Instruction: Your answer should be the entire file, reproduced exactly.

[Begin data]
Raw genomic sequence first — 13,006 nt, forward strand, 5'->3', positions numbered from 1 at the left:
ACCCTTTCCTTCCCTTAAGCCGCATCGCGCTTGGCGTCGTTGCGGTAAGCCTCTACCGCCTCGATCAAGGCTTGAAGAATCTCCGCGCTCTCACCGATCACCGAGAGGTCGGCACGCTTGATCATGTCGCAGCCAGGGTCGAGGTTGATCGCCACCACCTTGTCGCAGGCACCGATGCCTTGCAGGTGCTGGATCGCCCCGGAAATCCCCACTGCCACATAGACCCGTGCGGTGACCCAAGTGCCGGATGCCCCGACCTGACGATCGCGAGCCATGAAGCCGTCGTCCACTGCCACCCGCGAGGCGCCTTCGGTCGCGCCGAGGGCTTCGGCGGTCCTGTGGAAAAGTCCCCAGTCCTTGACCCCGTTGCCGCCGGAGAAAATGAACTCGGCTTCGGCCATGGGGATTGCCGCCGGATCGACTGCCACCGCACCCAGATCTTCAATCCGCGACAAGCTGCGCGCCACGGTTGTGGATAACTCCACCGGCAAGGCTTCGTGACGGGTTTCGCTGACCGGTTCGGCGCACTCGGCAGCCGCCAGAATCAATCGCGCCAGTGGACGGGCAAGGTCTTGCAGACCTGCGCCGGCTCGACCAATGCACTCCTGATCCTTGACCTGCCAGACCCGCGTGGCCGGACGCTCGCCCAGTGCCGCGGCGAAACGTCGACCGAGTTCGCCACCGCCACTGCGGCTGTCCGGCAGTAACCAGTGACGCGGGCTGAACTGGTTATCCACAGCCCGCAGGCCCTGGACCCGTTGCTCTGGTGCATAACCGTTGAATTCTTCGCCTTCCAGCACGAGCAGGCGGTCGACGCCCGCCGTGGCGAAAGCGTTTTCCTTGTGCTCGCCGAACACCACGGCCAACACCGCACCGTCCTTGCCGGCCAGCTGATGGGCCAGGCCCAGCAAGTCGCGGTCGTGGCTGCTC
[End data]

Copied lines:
Raw genomic sequence first — 13,006 nt, forward strand, 5'->3', positions numbered from 1 at the left:
ACCCTTTCCTTCCCTTAAGCCGCATCGCGCTTGGCGTCGTTGCGGTAAGCCTCTACCGCCTCGATCAAGGCTTGAAGAATCTCCGCGCTCTCACCGATCACCGAGAGGTCGGCACGCTTGATCATGTCGCAGCCAGGGTCGAGGTTGATCGCCACCACCTTGTCGCAGGCACCGATGCCTTGCAGGTGCTGGATCGCCCCGGAAATCCCCACTGCCACATAGACCCGTGCGGTGACCCAAGTGCCGGATGCCCCGACCTGACGATCGCGAGCCATGAAGCCGTCGTCCACTGCCACCCGCGAGGCGCCTTCGGTCGCGCCGAGGGCTTCGGCGGTCCTGTGGAAAAGTCCCCAGTCCTTGACCCCGTTGCCGCCGGAGAAAATGAACTCGGCTTCGGCCATGGGGATTGCCGCCGGATCGACTGCCACCGCACCCAGATCTTCAATCCGCGACAAGCTGCGCGCCACGGTTGTGGATAACTCCACCGGCAAGGCTTCGTGACGGGTTTCGCTGACCGGTTCGGCGCACTCGGCAGCCGCCAGAATCAATCGCGCCAGTGGACGGGCAAGGTCTTGCAGACCTGCGCCGGCTCGACCAATGCACTCCTGATCCTTGACCTGCCAGACCCGCGTGGCCGGACGCTCGCCCAGTGCCGCGGCGAAACGTCGACCGAGTTCGCCACCGCCACTGCGGCTGTCCGGCAGTAACCAGTGACGCGGGCTGAACTGGTTATCCACAGCCCGCAGGCCCTGGACCCGTTGCTCTGGTGCATAACCGTTGAATTCTTCGCCTTCCAGCACGAGCAGGCGGTCGACGCCCGCCGTGGCGAAAGCGTTTTCCTTGTGCTCGCCGAACACCACGGCCAACACCGCACCGTCCTTGCCGGCCAGCTGATGGGCCAGGCCCAGCAAGTCGCGGTCGTGGCTGCTC